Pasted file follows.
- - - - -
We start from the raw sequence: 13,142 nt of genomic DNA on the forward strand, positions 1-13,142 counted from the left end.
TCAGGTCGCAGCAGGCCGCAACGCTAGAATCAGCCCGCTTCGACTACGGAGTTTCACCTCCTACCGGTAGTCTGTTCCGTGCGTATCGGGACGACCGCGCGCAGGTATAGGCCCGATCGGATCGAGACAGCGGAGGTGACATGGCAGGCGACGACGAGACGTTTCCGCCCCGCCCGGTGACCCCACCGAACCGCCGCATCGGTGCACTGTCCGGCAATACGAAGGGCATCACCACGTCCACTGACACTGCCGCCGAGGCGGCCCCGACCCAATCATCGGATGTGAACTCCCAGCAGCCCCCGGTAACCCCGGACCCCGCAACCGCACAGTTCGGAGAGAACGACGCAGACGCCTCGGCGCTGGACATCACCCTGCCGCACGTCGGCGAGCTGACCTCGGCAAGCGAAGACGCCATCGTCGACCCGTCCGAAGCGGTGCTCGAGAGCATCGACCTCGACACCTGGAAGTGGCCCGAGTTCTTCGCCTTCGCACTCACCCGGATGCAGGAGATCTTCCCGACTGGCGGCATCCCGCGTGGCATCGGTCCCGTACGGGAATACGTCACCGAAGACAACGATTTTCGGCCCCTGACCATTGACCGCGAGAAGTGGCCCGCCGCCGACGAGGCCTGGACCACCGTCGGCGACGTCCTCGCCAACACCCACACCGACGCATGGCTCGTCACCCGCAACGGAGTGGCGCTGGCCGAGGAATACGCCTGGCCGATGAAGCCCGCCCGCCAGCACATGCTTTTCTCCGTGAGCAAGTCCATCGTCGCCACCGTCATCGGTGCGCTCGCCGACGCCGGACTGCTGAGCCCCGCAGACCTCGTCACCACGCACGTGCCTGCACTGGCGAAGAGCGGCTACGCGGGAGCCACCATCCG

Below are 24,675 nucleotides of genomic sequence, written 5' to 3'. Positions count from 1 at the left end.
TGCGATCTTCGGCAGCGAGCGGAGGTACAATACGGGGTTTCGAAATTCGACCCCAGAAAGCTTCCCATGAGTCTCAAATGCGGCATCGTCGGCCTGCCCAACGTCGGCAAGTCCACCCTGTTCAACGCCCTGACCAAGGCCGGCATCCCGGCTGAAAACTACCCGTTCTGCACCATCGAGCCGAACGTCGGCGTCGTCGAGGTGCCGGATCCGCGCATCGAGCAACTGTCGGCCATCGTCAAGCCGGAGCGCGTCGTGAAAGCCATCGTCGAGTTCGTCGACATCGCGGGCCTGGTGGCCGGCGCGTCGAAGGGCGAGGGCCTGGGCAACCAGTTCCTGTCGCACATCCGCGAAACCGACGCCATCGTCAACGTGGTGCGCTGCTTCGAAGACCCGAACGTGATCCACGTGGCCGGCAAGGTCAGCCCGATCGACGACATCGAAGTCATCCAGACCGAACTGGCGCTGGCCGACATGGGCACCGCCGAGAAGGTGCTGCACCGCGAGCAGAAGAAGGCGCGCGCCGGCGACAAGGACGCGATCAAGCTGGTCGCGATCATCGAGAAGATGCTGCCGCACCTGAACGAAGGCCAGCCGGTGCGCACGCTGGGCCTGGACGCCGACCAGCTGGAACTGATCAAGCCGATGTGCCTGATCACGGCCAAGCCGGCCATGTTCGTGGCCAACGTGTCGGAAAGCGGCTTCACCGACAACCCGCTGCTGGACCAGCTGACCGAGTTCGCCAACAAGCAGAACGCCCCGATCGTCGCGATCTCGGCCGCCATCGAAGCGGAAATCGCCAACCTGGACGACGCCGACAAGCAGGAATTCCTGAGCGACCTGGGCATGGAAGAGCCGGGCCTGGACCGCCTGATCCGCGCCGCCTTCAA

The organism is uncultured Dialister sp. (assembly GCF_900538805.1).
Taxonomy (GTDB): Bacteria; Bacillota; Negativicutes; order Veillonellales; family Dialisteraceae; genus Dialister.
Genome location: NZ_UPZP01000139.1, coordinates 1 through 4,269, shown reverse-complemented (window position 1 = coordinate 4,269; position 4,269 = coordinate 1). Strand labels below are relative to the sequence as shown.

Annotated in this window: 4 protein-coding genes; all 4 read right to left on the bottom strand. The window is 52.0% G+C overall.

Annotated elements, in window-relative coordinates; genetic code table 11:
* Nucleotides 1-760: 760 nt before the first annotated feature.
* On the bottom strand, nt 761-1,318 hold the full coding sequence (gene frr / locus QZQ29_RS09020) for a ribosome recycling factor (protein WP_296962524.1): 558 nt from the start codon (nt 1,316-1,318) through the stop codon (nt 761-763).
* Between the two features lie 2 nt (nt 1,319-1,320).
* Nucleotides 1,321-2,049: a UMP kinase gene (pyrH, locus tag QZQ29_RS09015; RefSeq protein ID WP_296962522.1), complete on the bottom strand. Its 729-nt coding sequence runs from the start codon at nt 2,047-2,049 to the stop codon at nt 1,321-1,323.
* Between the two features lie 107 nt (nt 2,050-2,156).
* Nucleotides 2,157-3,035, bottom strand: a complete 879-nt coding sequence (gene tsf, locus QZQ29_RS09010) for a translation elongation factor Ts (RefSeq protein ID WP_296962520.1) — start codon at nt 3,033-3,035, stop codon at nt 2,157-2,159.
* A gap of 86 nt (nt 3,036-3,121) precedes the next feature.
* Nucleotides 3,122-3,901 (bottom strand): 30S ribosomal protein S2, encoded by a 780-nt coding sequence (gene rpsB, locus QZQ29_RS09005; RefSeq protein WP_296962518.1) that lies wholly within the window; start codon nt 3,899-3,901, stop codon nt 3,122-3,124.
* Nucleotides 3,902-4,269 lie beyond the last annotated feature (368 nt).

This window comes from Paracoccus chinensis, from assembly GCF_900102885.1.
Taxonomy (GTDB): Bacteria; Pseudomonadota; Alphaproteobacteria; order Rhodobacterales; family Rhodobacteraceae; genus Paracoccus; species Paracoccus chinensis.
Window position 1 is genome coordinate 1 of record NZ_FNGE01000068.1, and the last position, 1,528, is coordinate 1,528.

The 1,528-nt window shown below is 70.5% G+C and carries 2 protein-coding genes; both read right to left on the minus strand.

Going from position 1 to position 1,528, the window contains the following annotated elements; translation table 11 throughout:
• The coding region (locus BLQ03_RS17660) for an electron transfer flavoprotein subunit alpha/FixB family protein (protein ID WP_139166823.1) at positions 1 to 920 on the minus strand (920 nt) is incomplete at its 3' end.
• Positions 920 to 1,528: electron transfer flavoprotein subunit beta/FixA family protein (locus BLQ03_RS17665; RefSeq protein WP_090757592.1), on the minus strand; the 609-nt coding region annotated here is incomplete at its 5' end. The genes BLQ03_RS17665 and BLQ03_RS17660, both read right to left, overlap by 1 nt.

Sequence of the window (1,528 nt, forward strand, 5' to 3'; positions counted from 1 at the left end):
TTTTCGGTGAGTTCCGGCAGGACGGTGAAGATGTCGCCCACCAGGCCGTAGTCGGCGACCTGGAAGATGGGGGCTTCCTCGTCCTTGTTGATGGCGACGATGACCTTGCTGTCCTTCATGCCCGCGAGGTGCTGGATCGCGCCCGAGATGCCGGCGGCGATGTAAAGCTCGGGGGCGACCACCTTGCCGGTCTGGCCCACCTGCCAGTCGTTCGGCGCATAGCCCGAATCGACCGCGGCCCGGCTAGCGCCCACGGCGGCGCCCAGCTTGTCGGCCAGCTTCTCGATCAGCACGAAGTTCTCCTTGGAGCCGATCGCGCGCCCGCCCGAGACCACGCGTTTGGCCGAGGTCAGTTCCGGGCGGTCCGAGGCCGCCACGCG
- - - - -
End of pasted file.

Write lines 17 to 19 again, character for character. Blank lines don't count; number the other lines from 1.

* Nucleotides 3,122-3,901 (bottom strand): 30S ribosomal protein S2, encoded by a 780-nt coding sequence (gene rpsB, locus QZQ29_RS09005; RefSeq protein WP_296962518.1) that lies wholly within the window; start codon nt 3,899-3,901, stop codon nt 3,122-3,124.
* Nucleotides 3,902-4,269 lie beyond the last annotated feature (368 nt).

This window comes from Paracoccus chinensis, from assembly GCF_900102885.1.